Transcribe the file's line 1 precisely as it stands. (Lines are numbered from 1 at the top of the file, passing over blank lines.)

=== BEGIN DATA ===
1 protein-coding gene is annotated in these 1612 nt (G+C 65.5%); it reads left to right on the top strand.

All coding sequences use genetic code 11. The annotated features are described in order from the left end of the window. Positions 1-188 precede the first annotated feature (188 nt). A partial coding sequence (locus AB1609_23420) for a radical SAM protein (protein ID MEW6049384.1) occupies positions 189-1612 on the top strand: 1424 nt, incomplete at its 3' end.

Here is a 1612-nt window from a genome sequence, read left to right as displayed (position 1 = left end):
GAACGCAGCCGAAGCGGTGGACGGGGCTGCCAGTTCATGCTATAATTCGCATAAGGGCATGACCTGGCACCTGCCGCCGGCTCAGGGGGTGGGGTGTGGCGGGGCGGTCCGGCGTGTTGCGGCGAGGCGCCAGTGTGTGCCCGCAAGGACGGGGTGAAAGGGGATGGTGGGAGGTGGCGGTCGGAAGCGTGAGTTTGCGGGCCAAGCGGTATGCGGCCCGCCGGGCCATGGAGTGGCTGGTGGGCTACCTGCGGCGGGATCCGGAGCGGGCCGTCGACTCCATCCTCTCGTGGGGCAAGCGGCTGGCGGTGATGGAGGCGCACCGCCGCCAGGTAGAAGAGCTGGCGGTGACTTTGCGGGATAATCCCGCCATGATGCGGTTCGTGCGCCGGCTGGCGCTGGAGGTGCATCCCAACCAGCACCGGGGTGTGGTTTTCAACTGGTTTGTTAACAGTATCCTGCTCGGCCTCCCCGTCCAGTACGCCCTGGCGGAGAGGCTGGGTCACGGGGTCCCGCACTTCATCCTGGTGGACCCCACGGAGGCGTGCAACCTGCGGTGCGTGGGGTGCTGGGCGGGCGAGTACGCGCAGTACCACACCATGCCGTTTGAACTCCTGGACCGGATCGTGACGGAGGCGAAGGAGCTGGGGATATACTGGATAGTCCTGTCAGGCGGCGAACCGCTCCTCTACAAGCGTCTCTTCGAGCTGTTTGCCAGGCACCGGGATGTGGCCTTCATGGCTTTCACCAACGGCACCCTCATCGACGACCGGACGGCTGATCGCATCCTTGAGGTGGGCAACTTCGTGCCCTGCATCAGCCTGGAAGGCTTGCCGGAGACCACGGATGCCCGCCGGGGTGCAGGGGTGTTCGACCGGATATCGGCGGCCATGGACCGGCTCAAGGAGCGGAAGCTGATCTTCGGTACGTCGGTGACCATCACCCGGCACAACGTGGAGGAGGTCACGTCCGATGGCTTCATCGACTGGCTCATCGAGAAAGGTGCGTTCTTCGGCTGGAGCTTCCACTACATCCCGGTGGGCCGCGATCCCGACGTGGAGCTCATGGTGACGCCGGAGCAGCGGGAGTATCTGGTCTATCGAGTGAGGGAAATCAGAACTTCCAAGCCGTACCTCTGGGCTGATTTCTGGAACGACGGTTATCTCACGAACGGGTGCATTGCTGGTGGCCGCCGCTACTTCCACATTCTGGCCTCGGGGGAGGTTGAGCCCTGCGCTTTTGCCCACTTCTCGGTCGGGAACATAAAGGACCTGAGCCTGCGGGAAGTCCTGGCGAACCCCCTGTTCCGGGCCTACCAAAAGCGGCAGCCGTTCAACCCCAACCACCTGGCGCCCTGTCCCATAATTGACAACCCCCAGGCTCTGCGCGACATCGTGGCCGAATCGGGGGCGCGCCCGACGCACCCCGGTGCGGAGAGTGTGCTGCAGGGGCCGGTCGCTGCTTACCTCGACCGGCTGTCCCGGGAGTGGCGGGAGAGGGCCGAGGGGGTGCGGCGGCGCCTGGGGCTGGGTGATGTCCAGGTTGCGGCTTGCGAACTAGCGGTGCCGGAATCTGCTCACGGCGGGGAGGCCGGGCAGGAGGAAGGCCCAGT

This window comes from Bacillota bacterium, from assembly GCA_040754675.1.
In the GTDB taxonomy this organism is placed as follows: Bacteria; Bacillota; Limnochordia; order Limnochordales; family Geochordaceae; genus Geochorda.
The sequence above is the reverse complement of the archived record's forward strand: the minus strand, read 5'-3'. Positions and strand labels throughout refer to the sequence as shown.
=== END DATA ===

1 protein-coding gene is annotated in these 1612 nt (G+C 65.5%); it reads left to right on the top strand.